There is no doubt that saying you can do something doesn’t mean a thing until you actually do it and although my on-the-job training has been very limited, I feel very fortunate to have been involved in a few significant film projects. Most notable was The Villikon Chronicles: Genesis of Evil. Early on, I contacted a few people to help me do this as a little “back yard” video project and fortunately it snowballed into a full fledged production that had a cast and crew of about 30 people at two remote locations (Imperial Sand Dunes near Yuma and Grand Canyon Caverns in northern Arizona) and a green screen set at Collins College. My main role was special effects make-up artist, but I am also credited as an associate producer since I gathered the core team together. This was a very humbling experience and it really opened my eyes to the magic of making movies with an experienced team of artisans working together as a well-oiled machine.
If the experience gained working on a set is worth a million bucks, then the friendships gained from networking are priceless. I met cinematographer Webb Pickersgill on the Villikon set and we subsequently did a project together for a short film challenge called Second Chances. This was my first foray into screenwriting. Not long after that he brought me on-board as make-up artist for Romey & Jules, a film made from an award winning script that went on to multiple film festivals.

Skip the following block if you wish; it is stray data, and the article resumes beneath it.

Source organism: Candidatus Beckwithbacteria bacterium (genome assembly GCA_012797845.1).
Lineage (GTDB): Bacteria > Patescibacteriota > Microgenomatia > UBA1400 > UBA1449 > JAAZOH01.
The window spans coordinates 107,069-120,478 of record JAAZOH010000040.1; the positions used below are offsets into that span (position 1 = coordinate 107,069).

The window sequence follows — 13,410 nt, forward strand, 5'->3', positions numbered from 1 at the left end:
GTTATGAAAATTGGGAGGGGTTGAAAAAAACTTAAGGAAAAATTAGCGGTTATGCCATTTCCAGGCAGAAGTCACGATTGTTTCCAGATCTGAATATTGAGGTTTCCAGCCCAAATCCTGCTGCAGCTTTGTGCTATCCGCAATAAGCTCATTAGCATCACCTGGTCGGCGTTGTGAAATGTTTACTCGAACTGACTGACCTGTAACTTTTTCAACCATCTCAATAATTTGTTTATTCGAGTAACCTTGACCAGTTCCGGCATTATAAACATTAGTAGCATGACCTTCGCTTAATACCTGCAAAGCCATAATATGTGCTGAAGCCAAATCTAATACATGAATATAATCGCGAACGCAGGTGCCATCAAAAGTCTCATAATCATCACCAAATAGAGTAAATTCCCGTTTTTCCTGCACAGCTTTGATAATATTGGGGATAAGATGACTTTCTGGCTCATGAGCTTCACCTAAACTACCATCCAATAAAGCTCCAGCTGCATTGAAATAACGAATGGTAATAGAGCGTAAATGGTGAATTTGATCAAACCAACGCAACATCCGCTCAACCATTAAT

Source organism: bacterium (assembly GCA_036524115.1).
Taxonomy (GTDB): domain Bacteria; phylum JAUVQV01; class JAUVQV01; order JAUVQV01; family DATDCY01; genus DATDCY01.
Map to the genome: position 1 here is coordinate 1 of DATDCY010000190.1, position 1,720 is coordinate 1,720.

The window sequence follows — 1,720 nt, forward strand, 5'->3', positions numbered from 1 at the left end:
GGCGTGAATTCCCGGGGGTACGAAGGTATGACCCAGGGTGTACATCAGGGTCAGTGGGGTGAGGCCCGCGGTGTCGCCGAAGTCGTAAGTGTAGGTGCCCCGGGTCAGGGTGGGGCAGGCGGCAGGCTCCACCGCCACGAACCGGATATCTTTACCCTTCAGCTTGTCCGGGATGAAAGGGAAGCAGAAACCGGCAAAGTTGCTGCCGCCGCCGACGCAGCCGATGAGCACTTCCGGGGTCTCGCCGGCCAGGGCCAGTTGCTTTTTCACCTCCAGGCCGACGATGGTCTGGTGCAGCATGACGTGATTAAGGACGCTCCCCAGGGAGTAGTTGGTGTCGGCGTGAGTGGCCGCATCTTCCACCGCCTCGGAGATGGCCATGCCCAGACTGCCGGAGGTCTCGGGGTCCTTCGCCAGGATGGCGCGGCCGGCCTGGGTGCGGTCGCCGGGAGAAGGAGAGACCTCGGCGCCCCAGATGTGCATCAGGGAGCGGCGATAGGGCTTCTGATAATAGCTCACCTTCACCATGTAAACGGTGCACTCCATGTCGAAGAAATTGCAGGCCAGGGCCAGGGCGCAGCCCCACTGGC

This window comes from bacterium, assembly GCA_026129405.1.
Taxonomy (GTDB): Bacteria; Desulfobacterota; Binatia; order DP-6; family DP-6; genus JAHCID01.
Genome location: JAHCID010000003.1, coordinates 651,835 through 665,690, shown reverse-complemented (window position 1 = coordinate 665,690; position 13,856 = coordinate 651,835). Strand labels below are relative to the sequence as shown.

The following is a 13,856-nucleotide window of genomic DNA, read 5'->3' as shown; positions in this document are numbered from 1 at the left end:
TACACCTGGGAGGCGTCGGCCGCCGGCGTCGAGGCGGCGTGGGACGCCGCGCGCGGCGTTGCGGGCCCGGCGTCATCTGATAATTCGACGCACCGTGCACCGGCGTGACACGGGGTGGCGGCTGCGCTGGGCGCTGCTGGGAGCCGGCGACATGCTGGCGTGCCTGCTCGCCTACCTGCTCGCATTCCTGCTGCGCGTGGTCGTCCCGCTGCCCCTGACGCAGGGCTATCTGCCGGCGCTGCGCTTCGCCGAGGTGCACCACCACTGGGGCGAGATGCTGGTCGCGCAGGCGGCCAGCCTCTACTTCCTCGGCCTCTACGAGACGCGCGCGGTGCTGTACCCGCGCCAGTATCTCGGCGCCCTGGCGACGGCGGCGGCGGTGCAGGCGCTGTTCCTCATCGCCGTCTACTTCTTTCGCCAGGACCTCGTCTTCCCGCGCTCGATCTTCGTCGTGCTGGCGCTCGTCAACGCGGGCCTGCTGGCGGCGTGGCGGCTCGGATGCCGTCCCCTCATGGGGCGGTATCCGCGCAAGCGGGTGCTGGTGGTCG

At this point I had pretty much caught the bug of filmmaking. What kicked it into a higher gear though was the inspiration from my son who has aspirations of becoming an actor and seems to have the talent to back it up. I wanted to try and get him plugged into the film community and first helped him by making him a member of IFP and attending a class by Joe Grubberman on color keying and green screens. I was so fired up that night that my son and I went to Best Buy and bought an HD camcorder. In truth, we haven’t really done a project together with it, but he has stayed busy in the acting arena with starring roles in his last two high school musicals and I have been on on set for two music videos.